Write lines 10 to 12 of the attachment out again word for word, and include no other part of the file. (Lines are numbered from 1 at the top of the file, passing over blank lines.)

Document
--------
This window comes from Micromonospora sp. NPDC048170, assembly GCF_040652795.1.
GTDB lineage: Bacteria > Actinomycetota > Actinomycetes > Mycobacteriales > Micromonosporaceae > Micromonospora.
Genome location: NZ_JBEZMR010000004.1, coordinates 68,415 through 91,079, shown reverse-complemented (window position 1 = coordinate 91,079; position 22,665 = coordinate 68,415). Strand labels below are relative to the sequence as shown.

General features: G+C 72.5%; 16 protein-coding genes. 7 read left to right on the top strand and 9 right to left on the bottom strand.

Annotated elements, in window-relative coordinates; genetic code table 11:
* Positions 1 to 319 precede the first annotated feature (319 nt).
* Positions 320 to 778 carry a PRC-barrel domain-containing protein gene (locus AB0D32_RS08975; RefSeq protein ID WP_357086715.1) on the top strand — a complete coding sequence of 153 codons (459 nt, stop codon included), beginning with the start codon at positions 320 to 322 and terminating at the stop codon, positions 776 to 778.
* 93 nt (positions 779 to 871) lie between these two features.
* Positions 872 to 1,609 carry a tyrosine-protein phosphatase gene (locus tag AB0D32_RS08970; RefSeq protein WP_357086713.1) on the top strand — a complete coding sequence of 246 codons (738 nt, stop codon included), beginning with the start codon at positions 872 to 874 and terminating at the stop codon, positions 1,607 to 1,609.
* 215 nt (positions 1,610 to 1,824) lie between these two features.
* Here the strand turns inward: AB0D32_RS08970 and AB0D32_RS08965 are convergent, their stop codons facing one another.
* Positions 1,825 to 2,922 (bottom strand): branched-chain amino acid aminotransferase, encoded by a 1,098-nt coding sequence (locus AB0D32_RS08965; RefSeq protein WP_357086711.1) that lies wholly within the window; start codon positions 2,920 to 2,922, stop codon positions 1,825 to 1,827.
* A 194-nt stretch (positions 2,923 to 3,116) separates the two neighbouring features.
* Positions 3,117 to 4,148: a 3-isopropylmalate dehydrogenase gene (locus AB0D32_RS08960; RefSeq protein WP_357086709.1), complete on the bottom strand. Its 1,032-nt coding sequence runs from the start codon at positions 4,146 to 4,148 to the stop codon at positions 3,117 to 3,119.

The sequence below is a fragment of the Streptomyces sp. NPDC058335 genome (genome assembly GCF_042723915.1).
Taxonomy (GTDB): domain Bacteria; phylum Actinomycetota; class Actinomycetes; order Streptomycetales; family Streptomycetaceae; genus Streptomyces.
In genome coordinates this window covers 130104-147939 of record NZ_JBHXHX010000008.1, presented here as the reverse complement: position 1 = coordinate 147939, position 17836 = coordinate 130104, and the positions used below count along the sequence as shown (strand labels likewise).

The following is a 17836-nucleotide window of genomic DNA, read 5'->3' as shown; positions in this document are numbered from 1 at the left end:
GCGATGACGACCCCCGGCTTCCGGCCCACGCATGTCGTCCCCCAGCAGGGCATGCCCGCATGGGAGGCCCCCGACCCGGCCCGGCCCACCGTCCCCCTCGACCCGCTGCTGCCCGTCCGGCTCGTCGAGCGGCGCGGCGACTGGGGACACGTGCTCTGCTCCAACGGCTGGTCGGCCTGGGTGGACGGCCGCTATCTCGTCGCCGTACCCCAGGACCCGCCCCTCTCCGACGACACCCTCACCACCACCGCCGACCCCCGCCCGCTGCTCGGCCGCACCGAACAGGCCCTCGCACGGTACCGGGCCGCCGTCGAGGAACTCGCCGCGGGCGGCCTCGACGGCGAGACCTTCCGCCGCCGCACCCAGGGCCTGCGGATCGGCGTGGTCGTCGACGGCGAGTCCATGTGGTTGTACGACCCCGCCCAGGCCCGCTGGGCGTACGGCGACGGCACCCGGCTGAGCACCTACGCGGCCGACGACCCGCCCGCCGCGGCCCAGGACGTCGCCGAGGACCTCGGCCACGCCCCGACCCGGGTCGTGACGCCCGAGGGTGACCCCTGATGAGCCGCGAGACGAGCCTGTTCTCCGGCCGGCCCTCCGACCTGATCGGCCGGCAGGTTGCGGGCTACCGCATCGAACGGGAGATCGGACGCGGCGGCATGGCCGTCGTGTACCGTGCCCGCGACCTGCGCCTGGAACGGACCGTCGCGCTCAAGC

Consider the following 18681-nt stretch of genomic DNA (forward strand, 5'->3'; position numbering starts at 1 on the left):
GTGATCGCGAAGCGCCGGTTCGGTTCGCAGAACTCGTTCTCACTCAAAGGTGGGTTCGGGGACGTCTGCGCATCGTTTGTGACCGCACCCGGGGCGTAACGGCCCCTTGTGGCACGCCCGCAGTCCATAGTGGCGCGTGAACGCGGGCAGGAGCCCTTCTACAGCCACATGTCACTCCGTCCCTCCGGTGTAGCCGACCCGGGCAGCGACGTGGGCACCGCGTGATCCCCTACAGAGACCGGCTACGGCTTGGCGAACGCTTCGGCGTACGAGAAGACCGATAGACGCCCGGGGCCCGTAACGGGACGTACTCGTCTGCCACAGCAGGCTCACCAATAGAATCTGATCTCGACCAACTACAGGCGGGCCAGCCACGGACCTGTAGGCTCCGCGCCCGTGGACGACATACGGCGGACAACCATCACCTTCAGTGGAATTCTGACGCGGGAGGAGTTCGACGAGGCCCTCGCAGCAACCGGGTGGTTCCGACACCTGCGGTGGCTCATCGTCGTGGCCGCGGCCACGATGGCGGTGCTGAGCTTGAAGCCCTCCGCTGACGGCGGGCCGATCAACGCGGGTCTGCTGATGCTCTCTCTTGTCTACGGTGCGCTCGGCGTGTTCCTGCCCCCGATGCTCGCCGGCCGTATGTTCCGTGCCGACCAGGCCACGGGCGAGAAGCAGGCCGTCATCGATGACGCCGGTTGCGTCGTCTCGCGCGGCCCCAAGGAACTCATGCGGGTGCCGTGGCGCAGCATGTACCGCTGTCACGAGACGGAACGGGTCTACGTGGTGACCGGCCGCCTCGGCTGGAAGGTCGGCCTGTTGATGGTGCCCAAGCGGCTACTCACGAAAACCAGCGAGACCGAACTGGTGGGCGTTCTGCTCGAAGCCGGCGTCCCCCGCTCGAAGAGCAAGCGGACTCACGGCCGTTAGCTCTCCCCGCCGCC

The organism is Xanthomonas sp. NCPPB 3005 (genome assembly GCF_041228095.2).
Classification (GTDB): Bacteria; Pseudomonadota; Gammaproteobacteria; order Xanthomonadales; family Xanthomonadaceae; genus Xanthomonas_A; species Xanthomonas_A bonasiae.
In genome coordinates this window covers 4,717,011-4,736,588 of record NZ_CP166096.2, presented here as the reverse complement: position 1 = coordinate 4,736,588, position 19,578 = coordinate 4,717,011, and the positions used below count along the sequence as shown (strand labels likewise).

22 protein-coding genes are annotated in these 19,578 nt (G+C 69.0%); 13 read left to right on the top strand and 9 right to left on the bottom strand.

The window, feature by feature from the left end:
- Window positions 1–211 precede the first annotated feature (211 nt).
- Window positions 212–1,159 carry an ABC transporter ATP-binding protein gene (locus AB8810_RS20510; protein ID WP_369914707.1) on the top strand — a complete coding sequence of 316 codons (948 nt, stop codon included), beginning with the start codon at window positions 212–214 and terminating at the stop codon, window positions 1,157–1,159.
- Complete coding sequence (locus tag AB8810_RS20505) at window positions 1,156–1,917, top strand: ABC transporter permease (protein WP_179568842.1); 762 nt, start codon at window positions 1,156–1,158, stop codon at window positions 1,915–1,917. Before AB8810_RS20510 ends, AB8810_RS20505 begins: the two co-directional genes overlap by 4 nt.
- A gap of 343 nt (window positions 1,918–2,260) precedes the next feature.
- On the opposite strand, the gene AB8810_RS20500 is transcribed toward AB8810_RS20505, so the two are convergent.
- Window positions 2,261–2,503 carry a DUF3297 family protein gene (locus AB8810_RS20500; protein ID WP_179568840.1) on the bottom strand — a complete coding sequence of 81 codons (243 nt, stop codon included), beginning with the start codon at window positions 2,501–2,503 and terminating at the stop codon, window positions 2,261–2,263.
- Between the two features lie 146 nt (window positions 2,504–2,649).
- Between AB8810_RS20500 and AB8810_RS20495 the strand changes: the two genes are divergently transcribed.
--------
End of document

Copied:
* 215 nt (positions 1,610 to 1,824) lie between these two features.
* Here the strand turns inward: AB0D32_RS08970 and AB0D32_RS08965 are convergent, their stop codons facing one another.
* Positions 1,825 to 2,922 (bottom strand): branched-chain amino acid aminotransferase, encoded by a 1,098-nt coding sequence (locus AB0D32_RS08965; RefSeq protein WP_357086711.1) that lies wholly within the window; start codon positions 2,920 to 2,922, stop codon positions 1,825 to 1,827.